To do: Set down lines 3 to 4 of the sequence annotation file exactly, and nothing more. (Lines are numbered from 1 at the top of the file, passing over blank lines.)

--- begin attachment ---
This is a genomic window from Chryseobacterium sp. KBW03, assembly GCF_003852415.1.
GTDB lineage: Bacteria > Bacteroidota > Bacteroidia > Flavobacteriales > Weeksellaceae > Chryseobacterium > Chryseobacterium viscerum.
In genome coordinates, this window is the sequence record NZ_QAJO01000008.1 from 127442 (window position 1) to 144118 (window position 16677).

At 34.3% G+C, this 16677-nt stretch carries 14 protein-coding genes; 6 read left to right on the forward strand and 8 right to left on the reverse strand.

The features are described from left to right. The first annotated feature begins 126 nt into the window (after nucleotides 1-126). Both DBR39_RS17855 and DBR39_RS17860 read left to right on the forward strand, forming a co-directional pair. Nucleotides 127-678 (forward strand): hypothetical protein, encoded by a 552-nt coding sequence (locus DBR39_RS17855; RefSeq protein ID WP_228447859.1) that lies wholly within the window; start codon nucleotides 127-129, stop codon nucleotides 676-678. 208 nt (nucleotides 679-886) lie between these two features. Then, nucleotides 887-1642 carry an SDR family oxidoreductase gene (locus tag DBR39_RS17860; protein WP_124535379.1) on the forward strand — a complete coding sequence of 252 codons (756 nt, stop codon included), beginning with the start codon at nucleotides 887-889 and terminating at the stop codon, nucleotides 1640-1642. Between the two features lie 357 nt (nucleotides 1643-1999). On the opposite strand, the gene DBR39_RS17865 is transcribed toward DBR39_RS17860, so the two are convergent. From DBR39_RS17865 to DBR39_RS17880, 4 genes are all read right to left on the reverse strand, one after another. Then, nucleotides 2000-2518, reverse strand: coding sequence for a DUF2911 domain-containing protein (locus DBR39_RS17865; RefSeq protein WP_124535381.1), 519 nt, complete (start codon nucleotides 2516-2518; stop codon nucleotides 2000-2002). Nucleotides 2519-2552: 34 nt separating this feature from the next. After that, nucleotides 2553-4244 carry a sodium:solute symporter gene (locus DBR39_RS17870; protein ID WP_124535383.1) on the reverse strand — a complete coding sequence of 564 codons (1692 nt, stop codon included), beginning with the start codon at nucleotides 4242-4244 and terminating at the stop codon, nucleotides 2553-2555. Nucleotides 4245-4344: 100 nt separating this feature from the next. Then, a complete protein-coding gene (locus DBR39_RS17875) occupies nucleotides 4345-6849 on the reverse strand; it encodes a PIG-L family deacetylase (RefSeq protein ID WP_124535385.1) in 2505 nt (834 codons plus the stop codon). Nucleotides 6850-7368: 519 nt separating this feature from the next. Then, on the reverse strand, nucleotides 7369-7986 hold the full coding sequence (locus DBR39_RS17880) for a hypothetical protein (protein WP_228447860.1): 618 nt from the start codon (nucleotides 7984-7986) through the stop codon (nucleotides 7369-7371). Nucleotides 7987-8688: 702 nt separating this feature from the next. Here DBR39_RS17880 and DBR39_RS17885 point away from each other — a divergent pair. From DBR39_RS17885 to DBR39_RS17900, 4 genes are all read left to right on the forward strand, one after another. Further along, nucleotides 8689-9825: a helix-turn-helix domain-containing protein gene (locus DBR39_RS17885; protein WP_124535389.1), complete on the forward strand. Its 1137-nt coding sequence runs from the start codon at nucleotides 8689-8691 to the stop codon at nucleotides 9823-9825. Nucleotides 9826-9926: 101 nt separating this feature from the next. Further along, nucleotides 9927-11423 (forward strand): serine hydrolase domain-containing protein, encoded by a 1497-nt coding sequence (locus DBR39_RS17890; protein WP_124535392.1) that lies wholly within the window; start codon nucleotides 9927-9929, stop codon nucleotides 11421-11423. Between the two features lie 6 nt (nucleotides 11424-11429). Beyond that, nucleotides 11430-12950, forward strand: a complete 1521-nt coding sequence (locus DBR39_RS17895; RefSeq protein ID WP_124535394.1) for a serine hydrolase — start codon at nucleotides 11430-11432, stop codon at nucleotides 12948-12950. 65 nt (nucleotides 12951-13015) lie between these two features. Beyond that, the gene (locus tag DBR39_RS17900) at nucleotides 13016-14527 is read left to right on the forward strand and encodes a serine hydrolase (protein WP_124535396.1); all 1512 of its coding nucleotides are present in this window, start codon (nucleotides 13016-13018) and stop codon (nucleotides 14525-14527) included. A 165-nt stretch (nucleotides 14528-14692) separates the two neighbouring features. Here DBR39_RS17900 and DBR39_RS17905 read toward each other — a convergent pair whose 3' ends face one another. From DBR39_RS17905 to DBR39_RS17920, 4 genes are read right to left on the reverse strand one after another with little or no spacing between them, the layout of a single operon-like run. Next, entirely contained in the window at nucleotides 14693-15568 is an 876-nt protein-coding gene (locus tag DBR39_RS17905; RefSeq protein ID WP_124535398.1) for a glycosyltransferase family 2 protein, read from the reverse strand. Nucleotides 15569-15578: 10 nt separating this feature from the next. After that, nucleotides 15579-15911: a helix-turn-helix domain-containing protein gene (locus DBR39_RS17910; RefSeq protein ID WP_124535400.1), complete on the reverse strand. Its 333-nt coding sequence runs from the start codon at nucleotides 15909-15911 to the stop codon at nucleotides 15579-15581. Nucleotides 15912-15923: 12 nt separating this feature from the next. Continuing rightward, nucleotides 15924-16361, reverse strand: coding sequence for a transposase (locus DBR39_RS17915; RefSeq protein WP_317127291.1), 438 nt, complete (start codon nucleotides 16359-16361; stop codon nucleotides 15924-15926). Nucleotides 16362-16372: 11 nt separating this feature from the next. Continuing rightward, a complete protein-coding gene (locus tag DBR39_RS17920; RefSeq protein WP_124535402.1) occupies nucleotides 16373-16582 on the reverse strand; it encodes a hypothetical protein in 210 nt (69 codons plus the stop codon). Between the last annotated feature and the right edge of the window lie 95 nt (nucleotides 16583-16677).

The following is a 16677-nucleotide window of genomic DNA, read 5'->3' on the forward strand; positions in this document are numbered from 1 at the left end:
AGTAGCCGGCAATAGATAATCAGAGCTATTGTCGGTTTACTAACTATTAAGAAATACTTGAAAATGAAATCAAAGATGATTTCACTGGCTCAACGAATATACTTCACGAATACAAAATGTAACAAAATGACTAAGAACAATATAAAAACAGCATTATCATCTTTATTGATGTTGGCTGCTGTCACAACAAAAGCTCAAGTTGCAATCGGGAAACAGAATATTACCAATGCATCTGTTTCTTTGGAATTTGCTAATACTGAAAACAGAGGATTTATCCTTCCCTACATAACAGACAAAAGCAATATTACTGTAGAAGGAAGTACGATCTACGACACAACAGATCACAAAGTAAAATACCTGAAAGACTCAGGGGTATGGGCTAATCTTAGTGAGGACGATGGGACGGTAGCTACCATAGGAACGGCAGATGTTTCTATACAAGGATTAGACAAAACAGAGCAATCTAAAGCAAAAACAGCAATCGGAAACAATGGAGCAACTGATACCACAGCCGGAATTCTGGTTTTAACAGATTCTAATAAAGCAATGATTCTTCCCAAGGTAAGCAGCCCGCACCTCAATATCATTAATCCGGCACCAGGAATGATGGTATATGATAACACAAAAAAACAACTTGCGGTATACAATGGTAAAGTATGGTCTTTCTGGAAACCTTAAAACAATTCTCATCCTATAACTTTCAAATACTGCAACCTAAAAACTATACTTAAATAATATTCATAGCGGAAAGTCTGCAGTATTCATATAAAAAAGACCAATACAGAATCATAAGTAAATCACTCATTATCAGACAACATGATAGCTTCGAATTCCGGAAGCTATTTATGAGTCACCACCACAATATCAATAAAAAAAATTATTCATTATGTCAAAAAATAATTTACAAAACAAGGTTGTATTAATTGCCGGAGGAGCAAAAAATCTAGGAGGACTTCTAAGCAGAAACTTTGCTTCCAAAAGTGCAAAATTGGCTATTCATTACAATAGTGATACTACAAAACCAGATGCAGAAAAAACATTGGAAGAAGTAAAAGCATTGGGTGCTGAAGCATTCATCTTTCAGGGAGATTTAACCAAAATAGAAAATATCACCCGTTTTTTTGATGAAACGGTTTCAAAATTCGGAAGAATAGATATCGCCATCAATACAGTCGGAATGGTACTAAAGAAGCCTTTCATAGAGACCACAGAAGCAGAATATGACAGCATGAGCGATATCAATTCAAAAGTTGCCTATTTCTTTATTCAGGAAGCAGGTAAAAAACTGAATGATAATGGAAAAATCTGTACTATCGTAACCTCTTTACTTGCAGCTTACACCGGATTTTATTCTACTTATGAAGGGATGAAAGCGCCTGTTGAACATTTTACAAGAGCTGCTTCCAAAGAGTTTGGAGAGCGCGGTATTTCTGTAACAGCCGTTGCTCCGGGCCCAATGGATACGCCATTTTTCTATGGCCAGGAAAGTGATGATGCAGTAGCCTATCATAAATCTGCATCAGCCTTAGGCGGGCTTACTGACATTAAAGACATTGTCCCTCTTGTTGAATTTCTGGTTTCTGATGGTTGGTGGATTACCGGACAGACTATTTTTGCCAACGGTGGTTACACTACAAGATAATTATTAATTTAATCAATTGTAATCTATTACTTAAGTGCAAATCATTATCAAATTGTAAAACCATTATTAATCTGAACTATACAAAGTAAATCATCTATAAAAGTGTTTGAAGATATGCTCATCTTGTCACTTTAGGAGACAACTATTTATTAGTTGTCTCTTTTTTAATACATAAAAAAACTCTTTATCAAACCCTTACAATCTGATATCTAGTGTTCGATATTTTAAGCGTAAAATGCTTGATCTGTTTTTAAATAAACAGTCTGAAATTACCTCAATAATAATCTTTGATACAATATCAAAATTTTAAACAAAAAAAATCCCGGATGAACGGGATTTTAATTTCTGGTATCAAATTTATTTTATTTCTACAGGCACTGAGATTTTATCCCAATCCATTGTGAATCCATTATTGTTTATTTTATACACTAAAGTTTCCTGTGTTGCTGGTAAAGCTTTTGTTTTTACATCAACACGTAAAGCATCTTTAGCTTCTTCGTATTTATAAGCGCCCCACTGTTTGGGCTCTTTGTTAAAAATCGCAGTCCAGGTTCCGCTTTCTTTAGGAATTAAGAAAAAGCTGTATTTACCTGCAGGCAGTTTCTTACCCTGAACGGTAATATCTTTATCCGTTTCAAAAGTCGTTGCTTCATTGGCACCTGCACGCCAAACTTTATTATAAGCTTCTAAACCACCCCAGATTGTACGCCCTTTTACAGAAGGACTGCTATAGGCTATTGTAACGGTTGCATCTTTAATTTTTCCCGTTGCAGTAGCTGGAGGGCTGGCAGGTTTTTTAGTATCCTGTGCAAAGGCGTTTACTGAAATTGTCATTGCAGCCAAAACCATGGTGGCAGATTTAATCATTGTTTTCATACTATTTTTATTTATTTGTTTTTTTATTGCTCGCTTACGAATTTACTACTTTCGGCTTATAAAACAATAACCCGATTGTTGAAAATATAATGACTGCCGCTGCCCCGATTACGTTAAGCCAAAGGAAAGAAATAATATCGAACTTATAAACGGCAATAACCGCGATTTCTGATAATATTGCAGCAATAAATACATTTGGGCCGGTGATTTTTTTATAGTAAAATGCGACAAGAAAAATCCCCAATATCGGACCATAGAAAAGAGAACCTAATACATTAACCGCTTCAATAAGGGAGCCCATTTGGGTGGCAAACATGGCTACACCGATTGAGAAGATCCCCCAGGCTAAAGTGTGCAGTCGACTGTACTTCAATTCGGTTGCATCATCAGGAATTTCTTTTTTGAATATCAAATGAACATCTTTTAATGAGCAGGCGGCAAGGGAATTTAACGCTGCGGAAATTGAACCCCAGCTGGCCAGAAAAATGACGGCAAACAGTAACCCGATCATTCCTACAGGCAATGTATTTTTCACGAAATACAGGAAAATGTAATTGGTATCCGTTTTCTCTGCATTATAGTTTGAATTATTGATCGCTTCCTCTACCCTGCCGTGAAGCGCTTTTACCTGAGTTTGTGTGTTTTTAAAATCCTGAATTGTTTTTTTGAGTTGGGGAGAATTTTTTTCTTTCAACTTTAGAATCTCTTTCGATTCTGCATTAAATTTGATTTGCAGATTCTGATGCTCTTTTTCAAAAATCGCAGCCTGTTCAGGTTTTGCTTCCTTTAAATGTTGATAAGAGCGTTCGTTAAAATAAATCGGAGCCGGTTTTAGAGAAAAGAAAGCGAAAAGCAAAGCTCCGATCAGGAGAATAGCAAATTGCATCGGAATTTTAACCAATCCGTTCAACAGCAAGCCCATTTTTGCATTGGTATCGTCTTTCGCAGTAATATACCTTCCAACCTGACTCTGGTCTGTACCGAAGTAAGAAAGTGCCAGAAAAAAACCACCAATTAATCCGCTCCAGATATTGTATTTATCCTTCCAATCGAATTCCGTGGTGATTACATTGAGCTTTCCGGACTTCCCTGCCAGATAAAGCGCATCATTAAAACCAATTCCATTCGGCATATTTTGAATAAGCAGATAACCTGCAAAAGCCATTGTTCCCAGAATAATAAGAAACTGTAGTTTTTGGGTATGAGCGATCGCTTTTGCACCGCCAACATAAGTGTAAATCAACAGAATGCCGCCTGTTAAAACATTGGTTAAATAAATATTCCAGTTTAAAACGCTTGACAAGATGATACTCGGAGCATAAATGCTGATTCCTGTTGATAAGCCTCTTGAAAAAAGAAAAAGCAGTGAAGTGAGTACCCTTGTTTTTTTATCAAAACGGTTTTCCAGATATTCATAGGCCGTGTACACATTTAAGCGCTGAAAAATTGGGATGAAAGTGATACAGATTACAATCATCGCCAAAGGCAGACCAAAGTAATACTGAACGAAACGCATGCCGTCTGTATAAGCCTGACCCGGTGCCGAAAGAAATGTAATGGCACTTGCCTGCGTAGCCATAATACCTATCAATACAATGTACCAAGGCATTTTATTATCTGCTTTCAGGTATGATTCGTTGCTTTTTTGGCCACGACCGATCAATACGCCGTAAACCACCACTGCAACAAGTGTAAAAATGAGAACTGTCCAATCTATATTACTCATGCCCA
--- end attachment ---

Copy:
In genome coordinates, this window is the sequence record NZ_QAJO01000008.1 from 127442 (window position 1) to 144118 (window position 16677).

At 34.3% G+C, this 16677-nt stretch carries 14 protein-coding genes; 6 read left to right on the forward strand and 8 right to left on the reverse strand.